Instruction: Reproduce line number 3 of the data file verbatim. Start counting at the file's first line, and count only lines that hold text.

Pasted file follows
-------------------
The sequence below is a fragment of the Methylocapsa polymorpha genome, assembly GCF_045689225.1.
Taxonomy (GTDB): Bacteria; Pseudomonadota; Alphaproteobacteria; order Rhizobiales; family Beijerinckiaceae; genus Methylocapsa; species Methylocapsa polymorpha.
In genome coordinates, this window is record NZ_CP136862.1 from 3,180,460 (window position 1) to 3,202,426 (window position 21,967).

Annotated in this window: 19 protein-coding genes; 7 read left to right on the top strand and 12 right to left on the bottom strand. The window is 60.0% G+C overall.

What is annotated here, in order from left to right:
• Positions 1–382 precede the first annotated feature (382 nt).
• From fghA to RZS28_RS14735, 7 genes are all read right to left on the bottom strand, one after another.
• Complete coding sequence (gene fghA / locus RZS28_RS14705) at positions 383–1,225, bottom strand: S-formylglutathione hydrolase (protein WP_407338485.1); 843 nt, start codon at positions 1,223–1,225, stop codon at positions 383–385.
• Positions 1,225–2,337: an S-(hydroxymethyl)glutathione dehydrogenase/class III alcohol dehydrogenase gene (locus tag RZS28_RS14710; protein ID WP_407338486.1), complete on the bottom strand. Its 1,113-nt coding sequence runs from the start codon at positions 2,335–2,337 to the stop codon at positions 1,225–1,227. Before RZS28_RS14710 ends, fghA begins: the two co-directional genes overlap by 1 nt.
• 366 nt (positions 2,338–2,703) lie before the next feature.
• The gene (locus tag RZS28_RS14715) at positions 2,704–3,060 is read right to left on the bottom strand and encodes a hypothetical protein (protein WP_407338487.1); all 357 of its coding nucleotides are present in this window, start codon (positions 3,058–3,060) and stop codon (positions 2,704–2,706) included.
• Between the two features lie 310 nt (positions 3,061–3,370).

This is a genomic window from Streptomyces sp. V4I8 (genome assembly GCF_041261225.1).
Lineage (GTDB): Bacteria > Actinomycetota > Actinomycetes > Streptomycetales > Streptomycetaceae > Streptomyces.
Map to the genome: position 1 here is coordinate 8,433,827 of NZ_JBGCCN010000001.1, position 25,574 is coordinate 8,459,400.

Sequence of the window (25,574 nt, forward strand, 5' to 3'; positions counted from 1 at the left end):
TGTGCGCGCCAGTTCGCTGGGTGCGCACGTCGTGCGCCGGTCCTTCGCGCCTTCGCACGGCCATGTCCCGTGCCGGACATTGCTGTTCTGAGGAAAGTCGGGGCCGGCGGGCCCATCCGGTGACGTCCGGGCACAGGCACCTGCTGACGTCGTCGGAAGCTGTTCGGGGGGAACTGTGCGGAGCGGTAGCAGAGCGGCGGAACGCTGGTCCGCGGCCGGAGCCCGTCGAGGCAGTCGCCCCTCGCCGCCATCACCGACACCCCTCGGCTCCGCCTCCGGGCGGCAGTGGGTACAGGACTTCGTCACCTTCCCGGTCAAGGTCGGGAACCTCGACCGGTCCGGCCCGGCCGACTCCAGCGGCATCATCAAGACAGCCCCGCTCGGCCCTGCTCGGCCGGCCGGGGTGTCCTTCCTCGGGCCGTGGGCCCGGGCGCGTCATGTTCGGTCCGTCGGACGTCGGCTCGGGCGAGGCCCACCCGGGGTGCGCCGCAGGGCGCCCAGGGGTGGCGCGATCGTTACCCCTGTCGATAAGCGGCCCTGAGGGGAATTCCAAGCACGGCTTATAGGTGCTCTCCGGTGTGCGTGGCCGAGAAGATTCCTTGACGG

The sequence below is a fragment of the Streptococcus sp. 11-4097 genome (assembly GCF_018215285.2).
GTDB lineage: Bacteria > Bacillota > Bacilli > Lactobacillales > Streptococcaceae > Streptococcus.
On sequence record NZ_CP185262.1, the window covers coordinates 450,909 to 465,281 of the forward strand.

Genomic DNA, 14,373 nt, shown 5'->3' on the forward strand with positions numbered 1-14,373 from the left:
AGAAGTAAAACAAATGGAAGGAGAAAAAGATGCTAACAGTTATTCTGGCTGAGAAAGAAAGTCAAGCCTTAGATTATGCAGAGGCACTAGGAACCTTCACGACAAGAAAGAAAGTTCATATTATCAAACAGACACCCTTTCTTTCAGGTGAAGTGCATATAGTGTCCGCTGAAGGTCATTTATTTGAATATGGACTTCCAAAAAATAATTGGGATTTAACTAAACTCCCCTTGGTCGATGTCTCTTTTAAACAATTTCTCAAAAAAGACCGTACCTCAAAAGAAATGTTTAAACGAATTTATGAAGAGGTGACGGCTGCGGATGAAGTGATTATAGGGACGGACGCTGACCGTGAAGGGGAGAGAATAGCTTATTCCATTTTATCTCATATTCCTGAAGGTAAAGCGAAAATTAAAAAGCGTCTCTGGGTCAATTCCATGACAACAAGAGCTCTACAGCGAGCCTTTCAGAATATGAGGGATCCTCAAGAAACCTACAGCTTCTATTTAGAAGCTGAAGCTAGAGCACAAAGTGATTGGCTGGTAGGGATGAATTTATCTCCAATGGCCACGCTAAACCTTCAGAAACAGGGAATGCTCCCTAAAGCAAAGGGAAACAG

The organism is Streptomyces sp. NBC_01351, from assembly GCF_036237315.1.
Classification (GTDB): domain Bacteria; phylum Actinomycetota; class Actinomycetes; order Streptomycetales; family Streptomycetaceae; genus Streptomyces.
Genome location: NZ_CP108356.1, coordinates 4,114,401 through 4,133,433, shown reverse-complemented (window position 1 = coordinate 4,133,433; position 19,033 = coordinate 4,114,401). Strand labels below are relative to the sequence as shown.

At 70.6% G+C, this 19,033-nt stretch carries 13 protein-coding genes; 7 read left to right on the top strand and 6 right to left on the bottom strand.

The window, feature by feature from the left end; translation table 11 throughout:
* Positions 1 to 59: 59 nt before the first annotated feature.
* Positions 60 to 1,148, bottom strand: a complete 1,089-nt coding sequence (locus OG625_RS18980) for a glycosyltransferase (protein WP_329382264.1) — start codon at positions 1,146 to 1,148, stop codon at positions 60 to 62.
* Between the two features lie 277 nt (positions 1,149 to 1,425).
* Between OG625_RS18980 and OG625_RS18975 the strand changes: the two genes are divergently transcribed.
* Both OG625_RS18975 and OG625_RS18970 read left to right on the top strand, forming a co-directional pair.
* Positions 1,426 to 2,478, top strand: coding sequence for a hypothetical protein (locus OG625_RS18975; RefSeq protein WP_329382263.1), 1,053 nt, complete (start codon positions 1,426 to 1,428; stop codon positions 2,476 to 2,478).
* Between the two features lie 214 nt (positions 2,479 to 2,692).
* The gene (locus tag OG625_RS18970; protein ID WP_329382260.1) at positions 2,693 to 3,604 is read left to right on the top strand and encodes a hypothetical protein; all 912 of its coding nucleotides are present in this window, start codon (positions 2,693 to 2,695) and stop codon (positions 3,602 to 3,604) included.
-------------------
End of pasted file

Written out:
In genome coordinates, this window is record NZ_CP136862.1 from 3,180,460 (window position 1) to 3,202,426 (window position 21,967).